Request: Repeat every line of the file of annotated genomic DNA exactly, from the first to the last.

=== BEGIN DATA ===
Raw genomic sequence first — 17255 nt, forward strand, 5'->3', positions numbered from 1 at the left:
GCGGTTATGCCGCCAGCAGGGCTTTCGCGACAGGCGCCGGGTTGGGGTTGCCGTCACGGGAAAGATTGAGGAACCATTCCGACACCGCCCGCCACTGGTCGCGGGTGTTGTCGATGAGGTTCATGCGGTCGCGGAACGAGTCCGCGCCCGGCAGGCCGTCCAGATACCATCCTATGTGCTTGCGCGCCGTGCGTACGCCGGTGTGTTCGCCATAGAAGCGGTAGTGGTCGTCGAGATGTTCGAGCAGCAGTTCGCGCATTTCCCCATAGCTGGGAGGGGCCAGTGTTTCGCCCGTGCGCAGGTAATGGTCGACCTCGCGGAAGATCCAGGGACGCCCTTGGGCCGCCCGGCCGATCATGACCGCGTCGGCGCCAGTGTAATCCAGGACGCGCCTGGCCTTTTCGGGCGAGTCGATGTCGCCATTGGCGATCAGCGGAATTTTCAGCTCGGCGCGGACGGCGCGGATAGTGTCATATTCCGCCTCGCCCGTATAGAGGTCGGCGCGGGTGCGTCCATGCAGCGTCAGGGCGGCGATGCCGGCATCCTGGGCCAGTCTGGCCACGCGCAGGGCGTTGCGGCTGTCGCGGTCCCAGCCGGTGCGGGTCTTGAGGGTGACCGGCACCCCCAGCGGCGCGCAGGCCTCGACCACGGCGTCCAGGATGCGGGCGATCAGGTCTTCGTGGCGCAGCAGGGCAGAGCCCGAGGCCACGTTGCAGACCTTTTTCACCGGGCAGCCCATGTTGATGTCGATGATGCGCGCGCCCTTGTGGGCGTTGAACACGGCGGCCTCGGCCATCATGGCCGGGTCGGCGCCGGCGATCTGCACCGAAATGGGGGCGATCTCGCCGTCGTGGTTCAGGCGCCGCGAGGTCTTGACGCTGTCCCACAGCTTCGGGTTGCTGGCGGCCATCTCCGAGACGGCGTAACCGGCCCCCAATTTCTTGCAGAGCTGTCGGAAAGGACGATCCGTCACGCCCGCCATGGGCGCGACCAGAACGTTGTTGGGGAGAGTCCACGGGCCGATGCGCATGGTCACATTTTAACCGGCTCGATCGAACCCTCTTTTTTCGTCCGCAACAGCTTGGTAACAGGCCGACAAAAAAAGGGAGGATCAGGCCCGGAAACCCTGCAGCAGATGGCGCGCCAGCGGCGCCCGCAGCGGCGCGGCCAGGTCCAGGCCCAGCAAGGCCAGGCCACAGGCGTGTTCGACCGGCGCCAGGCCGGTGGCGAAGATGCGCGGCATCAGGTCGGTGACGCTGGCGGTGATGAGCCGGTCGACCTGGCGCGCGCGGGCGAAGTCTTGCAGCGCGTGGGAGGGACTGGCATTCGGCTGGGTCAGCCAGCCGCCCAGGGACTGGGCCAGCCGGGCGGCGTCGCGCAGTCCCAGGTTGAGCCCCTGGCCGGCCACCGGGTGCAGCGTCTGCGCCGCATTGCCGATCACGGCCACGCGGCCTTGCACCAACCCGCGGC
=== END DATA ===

Raw genomic sequence first — 17255 nt, forward strand, 5'->3', positions numbered from 1 at the left:
GCGGTTATGCCGCCAGCAGGGCTTTCGCGACAGGCGCCGGGTTGGGGTTGCCGTCACGGGAAAGATTGAGGAACCATTCCGACACCGCCCGCCACTGGTCGCGGGTGTTGTCGATGAGGTTCATGCGGTCGCGGAACGAGTCCGCGCCCGGCAGGCCGTCCAGATACCATCCTATGTGCTTGCGCGCCGTGCGTACGCCGGTGTGTTCGCCATAGAAGCGGTAGTGGTCGTCGAGATGTTCGAGCAGCAGTTCGCGCATTTCCCCATAGCTGGGAGGGGCCAGTGTTTCGCCCGTGCGCAGGTAATGGTCGACCTCGCGGAAGATCCAGGGACGCCCTTGGGCCGCCCGGCCGATCATGACCGCGTCGGCGCCAGTGTAATCCAGGACGCGCCTGGCCTTTTCGGGCGAGTCGATGTCGCCATTGGCGATCAGCGGAATTTTCAGCTCGGCGCGGACGGCGCGGATAGTGTCATATTCCGCCTCGCCCGTATAGAGGTCGGCGCGGGTGCGTCCATGCAGCGTCAGGGCGGCGATGCCGGCATCCTGGGCCAGTCTGGCCACGCGCAGGGCGTTGCGGCTGTCGCGGTCCCAGCCGGTGCGGGTCTTGAGGGTGACCGGCACCCCCAGCGGCGCGCAGGCCTCGACCACGGCGTCCAGGATGCGGGCGATCAGGTCTTCGTGGCGCAGCAGGGCAGAGCCCGAGGCCACGTTGCAGACCTTTTTCACCGGGCAGCCCATGTTGATGTCGATGATGCGCGCGCCCTTGTGGGCGTTGAACACGGCGGCCTCGGCCATCATGGCCGGGTCGGCGCCGGCGATCTGCACCGAAATGGGGGCGATCTCGCCGTCGTGGTTCAGGCGCCGCGAGGTCTTGACGCTGTCCCACAGCTTCGGGTTGCTGGCGGCCATCTCCGAGACGGCGTAACCGGCCCCCAATTTCTTGCAGAGCTGTCGGAAAGGACGATCCGTCACGCCCGCCATGGGCGCGACCAGAACGTTGTTGGGGAGAGTCCACGGGCCGATGCGCATGGTCACATTTTAACCGGCTCGATCGAACCCTCTTTTTTCGTCCGCAACAGCTTGGTAACAGGCCGACAAAAAAAGGGAGGATCAGGCCCGGAAACCCTGCAGCAGATGGCGCGCCAGCGGCGCCCGCAGCGGCGCGGCCAGGTCCAGGCCCAGCAAGGCCAGGCCACAGGCGTGTTCGACCGGCGCCAGGCCGGTGGCGAAGATGCGCGGCATCAGGTCGGTGACGCTGGCGGTGATGAGCCGGTCGACCTGGCGCGCGCGGGCGAAGTCTTGCAGCGCGTGGGAGGGACTGGCATTCGGCTGGGTCAGCCAGCCGCCCAGGGACTGGGCCAGCCGGGCGGCGTCGCGCAGTCCCAGGTTGAGCCCCTGGCCGGCCACCGGGTGCAGCGTCTGCGCCGCATTGCCGATCACGGCCACGCGGCCTTGCACCAACCCGCGGC